After Thomas cunningly found a cheap way to get a smaller keyboard, I’ve been thinking about keyboards. I try to make myself conscious of how I do things and think about whether there’s a better way. I might not spend a lot of time thinking about keyboards, but I spend thousands of hours each year using one, and several of my friends have had crippling injuries related to keyboard use, so really it does merits some thought.
There’s at least two things to think about. Firstly, what physical input device is most useful for you. I spend a lot of time writing code and navigating code. I’m certainly not typing english text all day long. So it is likely that a keyboard design invented for people typing out memos is optimal for me? Unlikely, I think.
That’s a common problem with design of popular objects – economics causes a worse-is-better situation. Regardless of whether or not qwerty is Best, it’s unlikely to go away quickly because People have learned to use them and have little interest in learning something different. So, they’ll buy qwerty keyboards. And economies of scale makes qwerty keyboards cheap. People don’t choose a keyboard because it is Better, they choose it because it is cheap and familiar and requires no new learning. So that means that if you want to set away from the mainstream you’re going to have to spend more money because economies of scale are no longer shining their light in your direction. (Unless you are cunning like Thomas was)
Secondly, there’s the question of how you set up your software to make the most of your input hardware. I’m a big (x)emacs fan, mainly because it is easily mouldable into a tool which is useful for the work that I do. It becomes a tool for me, customized to allow me to easily do the things which I do every day. I watched myself for a week, noticing which tasks I did most often. Then I automated these tasks, and set up key bindings so that my common tasks were easily reachable with single keystrokes. Now when I want to push source code from my windows machine to the linux box on my desk and compile it, a single keypress launches unison to sync the files, then runs make/scons over ssh. That’s a task which I was doing several times a day. Now it’s a single keypress. I like “do what I mean” keypresses too. For example, I have a key-press that gets me to a shell prompt. I don’t care whether or not I was already running a shell – the computer will start one if needed, or switch to an existing one if possible. I don’t want to be hitting alt-tab, looking at the screen and figuring out how many times I need to keep hitting alt-tab to get to the right application or thinking about where the start menu icon for that program is. Do what I want, computer. But software is malleable and exists in a virtual world. We are physical beings and we communicate with the computer by hitting buttons and sliding around lumps of plastic.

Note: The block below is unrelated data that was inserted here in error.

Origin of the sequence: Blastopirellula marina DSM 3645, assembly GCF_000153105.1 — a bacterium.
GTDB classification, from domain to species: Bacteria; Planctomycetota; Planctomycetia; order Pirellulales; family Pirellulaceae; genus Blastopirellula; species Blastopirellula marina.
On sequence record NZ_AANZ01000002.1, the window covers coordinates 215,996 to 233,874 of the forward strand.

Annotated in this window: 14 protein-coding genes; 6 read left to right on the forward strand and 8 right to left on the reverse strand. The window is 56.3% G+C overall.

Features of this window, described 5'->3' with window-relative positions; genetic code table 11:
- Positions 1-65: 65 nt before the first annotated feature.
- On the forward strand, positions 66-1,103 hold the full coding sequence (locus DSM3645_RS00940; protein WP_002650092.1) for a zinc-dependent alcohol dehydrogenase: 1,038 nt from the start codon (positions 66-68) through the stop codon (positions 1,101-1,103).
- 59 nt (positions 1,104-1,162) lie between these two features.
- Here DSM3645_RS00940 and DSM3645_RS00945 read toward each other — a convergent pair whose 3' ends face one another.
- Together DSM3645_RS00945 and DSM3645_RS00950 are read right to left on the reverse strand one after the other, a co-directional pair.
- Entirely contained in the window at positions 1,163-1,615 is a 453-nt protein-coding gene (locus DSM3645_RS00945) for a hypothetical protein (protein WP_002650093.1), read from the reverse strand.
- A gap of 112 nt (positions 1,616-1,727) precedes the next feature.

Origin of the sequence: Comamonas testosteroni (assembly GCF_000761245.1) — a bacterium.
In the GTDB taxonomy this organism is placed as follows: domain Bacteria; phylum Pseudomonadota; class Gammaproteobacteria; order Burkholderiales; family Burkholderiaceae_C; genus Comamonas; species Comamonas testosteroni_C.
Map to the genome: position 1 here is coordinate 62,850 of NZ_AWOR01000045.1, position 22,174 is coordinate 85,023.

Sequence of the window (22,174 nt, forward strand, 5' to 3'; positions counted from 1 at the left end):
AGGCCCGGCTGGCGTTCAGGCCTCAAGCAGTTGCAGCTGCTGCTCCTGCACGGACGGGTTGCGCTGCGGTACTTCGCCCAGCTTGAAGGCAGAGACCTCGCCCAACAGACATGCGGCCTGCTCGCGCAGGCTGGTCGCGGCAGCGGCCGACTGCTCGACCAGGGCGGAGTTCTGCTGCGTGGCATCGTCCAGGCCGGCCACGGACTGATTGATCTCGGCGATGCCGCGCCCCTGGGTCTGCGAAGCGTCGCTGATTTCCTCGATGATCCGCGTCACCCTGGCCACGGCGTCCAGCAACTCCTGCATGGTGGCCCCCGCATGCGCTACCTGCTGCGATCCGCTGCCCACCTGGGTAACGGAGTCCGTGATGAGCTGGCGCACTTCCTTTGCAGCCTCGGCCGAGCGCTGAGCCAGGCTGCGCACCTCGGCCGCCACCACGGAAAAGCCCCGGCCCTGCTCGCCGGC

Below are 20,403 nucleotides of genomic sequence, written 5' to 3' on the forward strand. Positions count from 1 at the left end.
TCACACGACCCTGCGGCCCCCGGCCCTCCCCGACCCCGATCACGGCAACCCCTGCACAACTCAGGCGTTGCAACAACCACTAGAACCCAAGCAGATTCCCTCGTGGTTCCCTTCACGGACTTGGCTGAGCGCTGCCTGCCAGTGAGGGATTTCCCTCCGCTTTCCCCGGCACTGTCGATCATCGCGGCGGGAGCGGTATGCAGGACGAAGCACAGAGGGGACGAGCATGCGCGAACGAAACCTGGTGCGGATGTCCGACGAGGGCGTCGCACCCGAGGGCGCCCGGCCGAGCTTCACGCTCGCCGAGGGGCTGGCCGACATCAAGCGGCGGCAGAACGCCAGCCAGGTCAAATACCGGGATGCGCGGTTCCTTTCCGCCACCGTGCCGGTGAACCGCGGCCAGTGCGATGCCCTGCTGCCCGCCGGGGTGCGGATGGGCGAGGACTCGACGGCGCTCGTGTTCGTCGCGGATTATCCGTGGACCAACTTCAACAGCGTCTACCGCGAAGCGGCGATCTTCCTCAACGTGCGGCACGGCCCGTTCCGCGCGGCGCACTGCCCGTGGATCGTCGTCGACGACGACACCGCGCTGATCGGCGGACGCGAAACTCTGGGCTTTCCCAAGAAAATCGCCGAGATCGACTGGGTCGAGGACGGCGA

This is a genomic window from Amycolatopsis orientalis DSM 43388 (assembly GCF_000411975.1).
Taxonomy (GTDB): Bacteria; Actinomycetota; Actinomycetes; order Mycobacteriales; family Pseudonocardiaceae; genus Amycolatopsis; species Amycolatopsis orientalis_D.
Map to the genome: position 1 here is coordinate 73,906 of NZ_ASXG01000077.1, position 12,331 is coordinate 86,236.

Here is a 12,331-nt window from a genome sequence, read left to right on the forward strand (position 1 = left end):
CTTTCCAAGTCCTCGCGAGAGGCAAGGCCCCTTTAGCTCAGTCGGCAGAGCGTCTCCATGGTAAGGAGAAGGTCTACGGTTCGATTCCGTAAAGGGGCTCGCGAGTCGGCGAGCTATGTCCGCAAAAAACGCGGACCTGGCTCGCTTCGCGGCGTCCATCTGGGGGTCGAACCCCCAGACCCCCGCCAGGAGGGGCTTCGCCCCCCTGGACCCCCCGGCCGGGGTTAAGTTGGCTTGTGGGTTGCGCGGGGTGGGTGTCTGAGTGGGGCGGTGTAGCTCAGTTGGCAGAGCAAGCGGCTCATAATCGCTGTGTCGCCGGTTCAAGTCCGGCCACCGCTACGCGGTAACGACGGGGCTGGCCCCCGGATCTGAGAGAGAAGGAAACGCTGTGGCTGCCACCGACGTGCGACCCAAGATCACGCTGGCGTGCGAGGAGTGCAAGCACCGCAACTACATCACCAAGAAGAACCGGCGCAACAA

So, back to the physical design question, unfortunately you have to weigh up the fact that you want a device which allows you to efficiently control your computer, but also one which won’t cause you discomfort and injury. Computers can be nasty things because they occupy your brain with interesting things, and you end up ignoring your physical body. In the past, I’ve been so involved in coding that my body has got really really cold. I only noticed when my fingers started getting less responsive from the cold and I started making typing mistakes! I’m really bad at noticing this gradual decrease in body temperature – I ended up putting a digital thermometer next to the computer. Anyway, here’s a quick experiment to get you thinking about physical design – try switching off your monitor and sit in your “at the computer” pose for five minutes. Without the internet to distract your mind, you’ll notice that sitting with your arms out on front of your isn’t a terribly natural or comfortable pose for humans. Now think about how many hours of your life you spend on front of a computer.